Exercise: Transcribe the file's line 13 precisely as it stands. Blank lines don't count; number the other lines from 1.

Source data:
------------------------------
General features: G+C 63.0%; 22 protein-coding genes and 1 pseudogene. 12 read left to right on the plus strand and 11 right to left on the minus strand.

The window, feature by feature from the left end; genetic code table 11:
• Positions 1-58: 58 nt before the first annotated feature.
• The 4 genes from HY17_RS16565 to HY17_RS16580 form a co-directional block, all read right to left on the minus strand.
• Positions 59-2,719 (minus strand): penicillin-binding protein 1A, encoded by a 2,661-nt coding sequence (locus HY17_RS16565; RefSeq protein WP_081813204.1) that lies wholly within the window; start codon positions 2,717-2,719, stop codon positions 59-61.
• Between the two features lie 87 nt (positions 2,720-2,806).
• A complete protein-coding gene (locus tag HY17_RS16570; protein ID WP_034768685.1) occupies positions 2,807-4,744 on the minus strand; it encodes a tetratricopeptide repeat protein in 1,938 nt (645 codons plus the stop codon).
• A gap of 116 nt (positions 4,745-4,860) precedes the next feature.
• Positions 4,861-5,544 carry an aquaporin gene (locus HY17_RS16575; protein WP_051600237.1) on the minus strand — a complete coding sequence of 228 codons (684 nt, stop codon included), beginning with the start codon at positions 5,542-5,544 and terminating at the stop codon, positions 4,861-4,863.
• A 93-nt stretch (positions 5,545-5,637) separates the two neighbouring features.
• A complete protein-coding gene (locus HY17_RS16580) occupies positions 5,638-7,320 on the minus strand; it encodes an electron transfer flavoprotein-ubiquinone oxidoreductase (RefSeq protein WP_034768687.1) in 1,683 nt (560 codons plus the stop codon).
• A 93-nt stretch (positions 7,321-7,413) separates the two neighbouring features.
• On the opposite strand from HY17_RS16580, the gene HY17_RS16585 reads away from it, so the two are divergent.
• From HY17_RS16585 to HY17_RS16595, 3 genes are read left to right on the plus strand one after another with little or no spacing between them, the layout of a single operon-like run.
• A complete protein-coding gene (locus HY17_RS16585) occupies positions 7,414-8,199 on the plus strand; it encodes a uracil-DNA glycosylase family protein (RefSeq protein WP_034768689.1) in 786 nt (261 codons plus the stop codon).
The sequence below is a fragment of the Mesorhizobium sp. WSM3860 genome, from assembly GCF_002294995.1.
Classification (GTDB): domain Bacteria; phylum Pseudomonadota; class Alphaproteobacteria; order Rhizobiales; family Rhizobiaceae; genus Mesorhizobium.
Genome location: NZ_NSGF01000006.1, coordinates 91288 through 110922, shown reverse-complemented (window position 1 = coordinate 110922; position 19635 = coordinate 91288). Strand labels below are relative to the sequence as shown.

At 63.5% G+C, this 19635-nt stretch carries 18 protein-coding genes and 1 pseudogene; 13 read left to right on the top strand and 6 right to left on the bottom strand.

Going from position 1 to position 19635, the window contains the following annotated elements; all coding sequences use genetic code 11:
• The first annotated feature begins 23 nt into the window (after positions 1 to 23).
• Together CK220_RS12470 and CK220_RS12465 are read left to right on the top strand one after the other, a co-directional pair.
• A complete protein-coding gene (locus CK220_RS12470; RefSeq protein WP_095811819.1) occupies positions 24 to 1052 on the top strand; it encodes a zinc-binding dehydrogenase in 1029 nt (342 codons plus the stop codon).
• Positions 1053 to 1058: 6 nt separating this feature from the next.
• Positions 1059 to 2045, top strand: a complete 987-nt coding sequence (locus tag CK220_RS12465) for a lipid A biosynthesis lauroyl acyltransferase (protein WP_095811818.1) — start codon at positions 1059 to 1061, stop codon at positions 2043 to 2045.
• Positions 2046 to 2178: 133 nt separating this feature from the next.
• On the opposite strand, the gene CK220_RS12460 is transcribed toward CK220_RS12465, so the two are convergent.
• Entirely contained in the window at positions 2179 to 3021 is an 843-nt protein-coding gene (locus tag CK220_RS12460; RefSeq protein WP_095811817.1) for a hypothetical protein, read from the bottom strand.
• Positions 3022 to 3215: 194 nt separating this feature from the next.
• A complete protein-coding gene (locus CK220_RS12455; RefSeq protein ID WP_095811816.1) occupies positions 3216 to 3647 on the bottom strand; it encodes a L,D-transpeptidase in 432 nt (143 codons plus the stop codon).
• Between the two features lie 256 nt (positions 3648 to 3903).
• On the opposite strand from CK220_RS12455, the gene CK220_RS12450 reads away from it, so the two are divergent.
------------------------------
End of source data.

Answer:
• On the opposite strand from HY17_RS16580, the gene HY17_RS16585 reads away from it, so the two are divergent.